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High school football: Syracuse O-line could play vital role in 5A title game against Jordan

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Utah State High School 5A Football semifinal between Syracuse and Bingham in Rice-Eccles Stadium, Thursday, Nov. 8, 2012.

Utah State High School 5A Football semifinal between Syracuse and Bingham in Rice-Eccles Stadium, Thursday, Nov. 8, 2012.

Ben Brewer, Deseret News

SYRACUSE — Despite the critical role they play in any football team's success, they're generally the most overlooked guys on the entire roster.

And they're the ones who get stuck with that unflattering nickname — "The Big Uglies” — no matter how nice-looking these guys might actually be.

Yes, they're the offensive linemen — those five unsung heroes who do the dirty work in the trenches from tackle to tackle, trying to protect their quarterback in the passing attack and open up holes for their running backs in the ground game.

While Syracuse High's dominating defense has hogged many of the headlines this season, the Titans' O-linemen could play a very vital role in their quest to secure the school's first state championship in football Friday when they face Jordan in the 5A title game at Rice-Eccles Stadium.

Sure, the Syracuse defense no doubt has a huge challenge ahead trying to contain the Beetdiggers' high-powered offense.

But that's where the Titans' offense comes in: If the Titans can stay on the field, sustain some long scoring drives and chew up big chunks off the clock, they'll keep Jordan's offense off the field.

Indeed, the explosive 'Diggers can't do any damage if they're standing on the Rice-Eccles sideline.

"I think the key is to treat it as any other game," said senior offensive guard Hayden Barney, who at 5-foot-8 and 195 pounds doesn't live up to that "Big Ugly" nickname in the slightest. "I don't think you can get too nervous. ... You just try to take it as another game and just see these guys as another opponent.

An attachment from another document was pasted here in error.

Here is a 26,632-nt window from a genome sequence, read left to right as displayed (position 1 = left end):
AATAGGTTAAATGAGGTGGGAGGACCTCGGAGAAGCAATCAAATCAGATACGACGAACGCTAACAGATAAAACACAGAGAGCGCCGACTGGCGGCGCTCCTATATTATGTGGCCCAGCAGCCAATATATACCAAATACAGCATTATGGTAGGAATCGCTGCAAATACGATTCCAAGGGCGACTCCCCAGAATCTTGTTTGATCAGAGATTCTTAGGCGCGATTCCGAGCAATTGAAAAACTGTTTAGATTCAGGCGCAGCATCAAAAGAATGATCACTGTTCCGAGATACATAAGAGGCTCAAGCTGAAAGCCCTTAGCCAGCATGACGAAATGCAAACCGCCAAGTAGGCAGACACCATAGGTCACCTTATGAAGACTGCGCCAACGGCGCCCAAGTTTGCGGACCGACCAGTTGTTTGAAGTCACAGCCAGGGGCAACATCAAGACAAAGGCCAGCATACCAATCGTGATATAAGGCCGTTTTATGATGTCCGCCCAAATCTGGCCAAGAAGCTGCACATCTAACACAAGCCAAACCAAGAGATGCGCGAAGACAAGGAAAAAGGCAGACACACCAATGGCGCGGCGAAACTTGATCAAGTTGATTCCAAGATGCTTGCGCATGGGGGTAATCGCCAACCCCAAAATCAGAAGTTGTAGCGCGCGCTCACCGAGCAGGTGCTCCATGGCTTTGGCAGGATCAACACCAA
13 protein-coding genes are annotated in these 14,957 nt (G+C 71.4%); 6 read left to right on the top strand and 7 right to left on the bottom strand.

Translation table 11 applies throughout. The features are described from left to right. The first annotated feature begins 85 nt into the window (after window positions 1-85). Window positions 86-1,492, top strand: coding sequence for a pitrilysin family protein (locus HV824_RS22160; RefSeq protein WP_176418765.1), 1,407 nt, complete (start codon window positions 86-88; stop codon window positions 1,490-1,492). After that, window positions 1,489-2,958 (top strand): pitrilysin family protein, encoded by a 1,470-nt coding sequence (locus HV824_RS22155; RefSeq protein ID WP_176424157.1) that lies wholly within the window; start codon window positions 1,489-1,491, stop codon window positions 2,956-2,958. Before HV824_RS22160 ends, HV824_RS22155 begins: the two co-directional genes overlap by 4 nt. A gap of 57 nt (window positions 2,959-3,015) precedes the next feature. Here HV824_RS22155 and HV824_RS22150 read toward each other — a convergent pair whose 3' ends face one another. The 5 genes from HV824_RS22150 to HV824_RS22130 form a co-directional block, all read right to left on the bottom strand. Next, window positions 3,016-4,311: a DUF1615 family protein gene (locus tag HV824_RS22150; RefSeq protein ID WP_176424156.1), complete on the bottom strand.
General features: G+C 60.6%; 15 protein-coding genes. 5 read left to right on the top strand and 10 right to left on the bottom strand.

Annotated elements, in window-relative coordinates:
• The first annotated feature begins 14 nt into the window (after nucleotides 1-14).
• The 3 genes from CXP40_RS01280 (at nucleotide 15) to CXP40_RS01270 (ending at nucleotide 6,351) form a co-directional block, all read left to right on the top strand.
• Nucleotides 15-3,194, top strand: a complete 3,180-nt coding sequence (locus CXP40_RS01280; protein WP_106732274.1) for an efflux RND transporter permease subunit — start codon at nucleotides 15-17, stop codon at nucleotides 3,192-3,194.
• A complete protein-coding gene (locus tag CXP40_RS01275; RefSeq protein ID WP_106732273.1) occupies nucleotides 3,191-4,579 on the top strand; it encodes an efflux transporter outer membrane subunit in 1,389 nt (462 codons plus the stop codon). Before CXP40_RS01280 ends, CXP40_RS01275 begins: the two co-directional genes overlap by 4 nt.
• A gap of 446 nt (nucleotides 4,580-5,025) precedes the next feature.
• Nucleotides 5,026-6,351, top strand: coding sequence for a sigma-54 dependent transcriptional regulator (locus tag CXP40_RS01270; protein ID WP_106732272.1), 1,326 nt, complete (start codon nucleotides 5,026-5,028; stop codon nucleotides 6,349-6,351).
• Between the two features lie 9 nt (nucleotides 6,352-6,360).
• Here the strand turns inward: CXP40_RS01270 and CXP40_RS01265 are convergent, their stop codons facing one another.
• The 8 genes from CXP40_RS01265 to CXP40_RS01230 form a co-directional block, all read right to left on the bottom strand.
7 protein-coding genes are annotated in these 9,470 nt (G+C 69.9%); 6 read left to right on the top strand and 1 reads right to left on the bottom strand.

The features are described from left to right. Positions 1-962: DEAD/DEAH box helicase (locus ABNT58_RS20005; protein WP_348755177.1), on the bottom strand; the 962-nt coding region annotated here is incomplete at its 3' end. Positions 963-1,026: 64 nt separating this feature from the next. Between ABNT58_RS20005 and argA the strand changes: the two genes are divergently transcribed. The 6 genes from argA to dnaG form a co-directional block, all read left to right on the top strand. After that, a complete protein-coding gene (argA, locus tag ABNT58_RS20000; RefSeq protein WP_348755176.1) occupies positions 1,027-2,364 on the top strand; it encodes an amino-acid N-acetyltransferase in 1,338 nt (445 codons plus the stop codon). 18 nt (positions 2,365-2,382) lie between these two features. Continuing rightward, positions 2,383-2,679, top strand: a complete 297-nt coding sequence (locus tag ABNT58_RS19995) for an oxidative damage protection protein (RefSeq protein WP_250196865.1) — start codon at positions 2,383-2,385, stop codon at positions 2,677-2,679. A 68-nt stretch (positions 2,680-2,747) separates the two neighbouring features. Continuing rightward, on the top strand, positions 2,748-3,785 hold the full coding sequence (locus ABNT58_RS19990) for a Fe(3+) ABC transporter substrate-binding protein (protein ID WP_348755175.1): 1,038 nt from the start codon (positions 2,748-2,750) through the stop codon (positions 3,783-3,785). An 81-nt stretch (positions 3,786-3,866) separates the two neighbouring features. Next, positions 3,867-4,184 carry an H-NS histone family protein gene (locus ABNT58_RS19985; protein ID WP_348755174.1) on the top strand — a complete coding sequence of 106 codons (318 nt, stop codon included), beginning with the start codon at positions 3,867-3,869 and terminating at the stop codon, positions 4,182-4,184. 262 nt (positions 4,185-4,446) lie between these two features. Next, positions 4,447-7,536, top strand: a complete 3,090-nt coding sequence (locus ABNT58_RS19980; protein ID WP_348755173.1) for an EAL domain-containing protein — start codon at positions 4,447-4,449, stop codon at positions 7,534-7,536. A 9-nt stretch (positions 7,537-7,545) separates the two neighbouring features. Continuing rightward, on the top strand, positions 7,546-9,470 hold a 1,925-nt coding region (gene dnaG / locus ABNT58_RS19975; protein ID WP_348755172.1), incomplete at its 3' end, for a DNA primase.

"We have confidence that there's two teams left in 5A football and we're one of them. They're a good team and so are we, so we just need to keep our heads in the game and play as hard as we can.

"You always hear that Jordan's always picked to win and we're always picked to lose," Barney said. "Jordan has a high-powered offense and they've got a good quarterback (Austin Kafentzis) and they've got good skill kids. We've got a good defense as well; we're one of the best defensive teams in the state. ... So I think our defense is the best opponent for them and I think they're going to do a good job, and as a team we're going to do a good job.

"Jordan's scoring at least 35 points a game, but I don't know if that's gonna happen on Friday.”

Syracuse hadn't allowed more than 14 points to an opponent all season long and was giving up an average of just 7 points a game until two weeks ago, when Alta scored 24 points against the Titans in Syracuse's hard-earned 31-24 quarterfinal victory.

The Titans gave up 16 points in last week's semifinal win over Bingham, but now comes their biggest challenge of the year — trying to stop a Jordan team that's capable of piling plenty of points on the scoreboard.

But the Syracuse offense has shown that same capability at times. And after tragically losing star senior quarterback Brock Anderson to a torn Achilles in the victory over Alta, sophomore QB Kole Tracy stepped into the void and did a mighty admirable job against the Miners.

"When we lost Brock, we got a little down, but we hurried and got over that and I think Kole will step up this week and do good," said senior center Noah Sorenson. "We started off shaky last game, but we got it together and we came out with a win, but it was close.